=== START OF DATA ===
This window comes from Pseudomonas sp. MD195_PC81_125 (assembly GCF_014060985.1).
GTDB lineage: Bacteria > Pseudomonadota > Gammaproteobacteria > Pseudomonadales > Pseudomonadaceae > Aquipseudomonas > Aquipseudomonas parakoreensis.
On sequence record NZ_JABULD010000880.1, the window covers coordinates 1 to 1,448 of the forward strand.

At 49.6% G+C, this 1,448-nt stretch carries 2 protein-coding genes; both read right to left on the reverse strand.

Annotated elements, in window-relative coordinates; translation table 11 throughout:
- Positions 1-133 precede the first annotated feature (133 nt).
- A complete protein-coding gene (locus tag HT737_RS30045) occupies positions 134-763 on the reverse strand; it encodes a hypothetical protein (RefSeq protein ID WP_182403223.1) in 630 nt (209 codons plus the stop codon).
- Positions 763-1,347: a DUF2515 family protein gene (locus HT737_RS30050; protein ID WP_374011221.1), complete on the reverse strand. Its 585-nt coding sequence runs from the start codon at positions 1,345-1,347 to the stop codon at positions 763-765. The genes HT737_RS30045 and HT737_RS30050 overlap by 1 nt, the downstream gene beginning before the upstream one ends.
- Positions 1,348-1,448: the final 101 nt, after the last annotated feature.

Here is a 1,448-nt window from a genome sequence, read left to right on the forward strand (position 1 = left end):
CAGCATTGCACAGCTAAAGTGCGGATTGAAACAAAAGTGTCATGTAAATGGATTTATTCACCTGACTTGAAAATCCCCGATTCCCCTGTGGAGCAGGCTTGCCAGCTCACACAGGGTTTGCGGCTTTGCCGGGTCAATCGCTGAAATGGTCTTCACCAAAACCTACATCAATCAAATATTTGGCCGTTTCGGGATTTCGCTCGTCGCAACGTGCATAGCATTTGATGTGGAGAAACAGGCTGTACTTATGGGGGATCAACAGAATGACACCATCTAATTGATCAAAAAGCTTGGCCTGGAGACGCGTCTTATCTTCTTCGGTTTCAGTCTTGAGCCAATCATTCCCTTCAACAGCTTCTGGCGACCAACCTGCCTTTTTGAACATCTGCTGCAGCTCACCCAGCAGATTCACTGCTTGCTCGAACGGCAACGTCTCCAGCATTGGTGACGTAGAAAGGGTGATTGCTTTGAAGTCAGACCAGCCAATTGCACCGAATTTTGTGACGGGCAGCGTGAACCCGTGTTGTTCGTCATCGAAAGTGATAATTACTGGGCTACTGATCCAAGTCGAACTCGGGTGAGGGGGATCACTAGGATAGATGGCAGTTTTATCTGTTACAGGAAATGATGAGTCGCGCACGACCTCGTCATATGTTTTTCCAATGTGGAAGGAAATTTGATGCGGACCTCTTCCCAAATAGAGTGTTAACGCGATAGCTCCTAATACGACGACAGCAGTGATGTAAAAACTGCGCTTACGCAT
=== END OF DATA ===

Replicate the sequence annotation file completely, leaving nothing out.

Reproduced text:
This window comes from Pseudomonas sp. MD195_PC81_125 (assembly GCF_014060985.1).
GTDB lineage: Bacteria > Pseudomonadota > Gammaproteobacteria > Pseudomonadales > Pseudomonadaceae > Aquipseudomonas > Aquipseudomonas parakoreensis.
On sequence record NZ_JABULD010000880.1, the window covers coordinates 1 to 1,448 of the forward strand.

At 49.6% G+C, this 1,448-nt stretch carries 2 protein-coding genes; both read right to left on the reverse strand.

Annotated elements, in window-relative coordinates; translation table 11 throughout:
- Positions 1-133 precede the first annotated feature (133 nt).
- A complete protein-coding gene (locus tag HT737_RS30045) occupies positions 134-763 on the reverse strand; it encodes a hypothetical protein (RefSeq protein ID WP_182403223.1) in 630 nt (209 codons plus the stop codon).
- Positions 763-1,347: a DUF2515 family protein gene (locus HT737_RS30050; protein ID WP_374011221.1), complete on the reverse strand. Its 585-nt coding sequence runs from the start codon at positions 1,345-1,347 to the stop codon at positions 763-765. The genes HT737_RS30045 and HT737_RS30050 overlap by 1 nt, the downstream gene beginning before the upstream one ends.
- Positions 1,348-1,448: the final 101 nt, after the last annotated feature.

Here is a 1,448-nt window from a genome sequence, read left to right on the forward strand (position 1 = left end):
CAGCATTGCACAGCTAAAGTGCGGATTGAAACAAAAGTGTCATGTAAATGGATTTATTCACCTGACTTGAAAATCCCCGATTCCCCTGTGGAGCAGGCTTGCCAGCTCACACAGGGTTTGCGGCTTTGCCGGGTCAATCGCTGAAATGGTCTTCACCAAAACCTACATCAATCAAATATTTGGCCGTTTCGGGATTTCGCTCGTCGCAACGTGCATAGCATTTGATGTGGAGAAACAGGCTGTACTTATGGGGGATCAACAGAATGACACCATCTAATTGATCAAAAAGCTTGGCCTGGAGACGCGTCTTATCTTCTTCGGTTTCAGTCTTGAGCCAATCATTCCCTTCAACAGCTTCTGGCGACCAACCTGCCTTTTTGAACATCTGCTGCAGCTCACCCAGCAGATTCACTGCTTGCTCGAACGGCAACGTCTCCAGCATTGGTGACGTAGAAAGGGTGATTGCTTTGAAGTCAGACCAGCCAATTGCACCGAATTTTGTGACGGGCAGCGTGAACCCGTGTTGTTCGTCATCGAAAGTGATAATTACTGGGCTACTGATCCAAGTCGAACTCGGGTGAGGGGGATCACTAGGATAGATGGCAGTTTTATCTGTTACAGGAAATGATGAGTCGCGCACGACCTCGTCATATGTTTTTCCAATGTGGAAGGAAATTTGATGCGGACCTCTTCCCAAATAGAGTGTTAACGCGATAGCTCCTAATACGACGACAGCAGTGATGTAAAAACTGCGCTTACGCAT